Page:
August 31, 2011
Public Workers a Waste
Taxpayers are being bled to pay for more government employees than other provinces
Tom Brodbeck, Winnipeg Sun, August 31, 2011
One in four Manitobans works for the public sector, either through a government department, Crown corporation, school division, health facility, municipality or some other taxpayer-funded entity.
One in four. That's an amazing number. In Canada, one in five employees works for the public sector, quite a bit less than in Manitoba.
Those figures -- based on Statistics Canada data -- were released Tuesday by the Frontier Centre, a Winnipeg-based think tank that has done some research into the size of Manitoba's public sector compared with other provinces.
"Manitoba's public sector is among the largest in Canada in terms of the percentage of the provincial workforce it absorbs as well as the number of public servants relative to the overall population," the report said.
And we wonder why our provincial government is now running a half-billion dollar deficit and has racked up a record amount of debt?
One in four employees works for the government, that's why. And it's bleeding taxpayers dry.
You may have read in the Winnipeg Sun earlier this week how Manitobans pay by far the highest income taxes in Western Canada. I wonder why?
I guess when one out of four workers in the province is paid by taxpayers, taxes have to be high. Especially in a province that doesn't have a lot of wealth to begin with.
Has anybody stopped to think that maybe we don't have a lot of wealth compared with many other provinces because we're such a big-government province?
Here's another statis-tic from the report. We have 103 public sector workers in this province for every 1,000 Manitobans. In Canada, that average is 88 per 1,000.
No matter how you slice it, this province employs a lot of government workers and others on the taxpayer payroll.
Naturally those salaries are going to siphon money away from individuals and companies who could be investing that cash back into the local economy.
Unfortunately, Premier Greg Selinger doesn't take these numbers seriously. In fact, he mocks the report.
Selinger says the numbers in the report are inaccurate and he insists his government is one of the most affordable in the country.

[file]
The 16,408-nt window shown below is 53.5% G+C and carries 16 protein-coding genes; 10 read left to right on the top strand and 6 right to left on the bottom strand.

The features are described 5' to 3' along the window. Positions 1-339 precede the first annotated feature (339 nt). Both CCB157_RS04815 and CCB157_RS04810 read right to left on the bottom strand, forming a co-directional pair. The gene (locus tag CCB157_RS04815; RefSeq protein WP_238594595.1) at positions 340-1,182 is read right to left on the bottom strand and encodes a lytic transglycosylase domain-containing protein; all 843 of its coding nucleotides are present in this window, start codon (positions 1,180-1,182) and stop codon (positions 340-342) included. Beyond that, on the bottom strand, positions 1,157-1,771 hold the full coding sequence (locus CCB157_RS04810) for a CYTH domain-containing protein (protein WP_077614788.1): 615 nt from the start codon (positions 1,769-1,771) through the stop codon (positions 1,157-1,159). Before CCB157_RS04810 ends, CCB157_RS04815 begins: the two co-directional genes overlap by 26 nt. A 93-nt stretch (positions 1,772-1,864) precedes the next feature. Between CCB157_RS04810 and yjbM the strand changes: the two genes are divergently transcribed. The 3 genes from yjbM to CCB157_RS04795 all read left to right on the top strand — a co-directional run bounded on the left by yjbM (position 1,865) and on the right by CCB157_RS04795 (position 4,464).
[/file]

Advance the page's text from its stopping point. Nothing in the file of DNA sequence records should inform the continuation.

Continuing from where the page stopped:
Is Selinger saying he doesn't believe Statistics Canada data? StatsCan is one of the most reputable statistical agencies in the world. But instead of dealing with the problem, Selinger would rather shoot the messenger.
The good news is the Frontier Centre doesn't just point out the problem without offering a solution. They've crunched the numbers and have come up with a plan that governments in Manitoba could follow.
If the provincial and local governments trim their workforce by a mere 5% over the next 10 years, the number of public sector employees per 1,000 people would be almost even with the national average.
That's only a 0.5% cut in the public sector per year.
"It is likely that the annual reductions in the combined provincial and local work-forces of just 0.5% required to meet this target could be achieved relatively painlessly through attrition and without rapid, ill-considered cuts to any area of government activity," the report said.
Can we please see this plan in some political party's platform? Seems like a very reasonable and measured long-term plan to get our public- sector spending problem under control.
I don't know why Selinger would simply dismiss this idea out-of-hand.
If we did reduce the size of our public sector to the national average, it would save a typical family of four $3,940 a year, according to the report.
Imagine if Manitobans were allowed to keep that money in their wallets and invest it back into the local economy, what a boon that would create?
The solutions are there. We just need politicians with the vision to implement them.
The Frontier Centre for Public Policy
is an independent public policy think tank whose mission is "to broaden the debate on our future through public policy research and education and to explore positive changes within our public institutions that support economic growth and opportunity."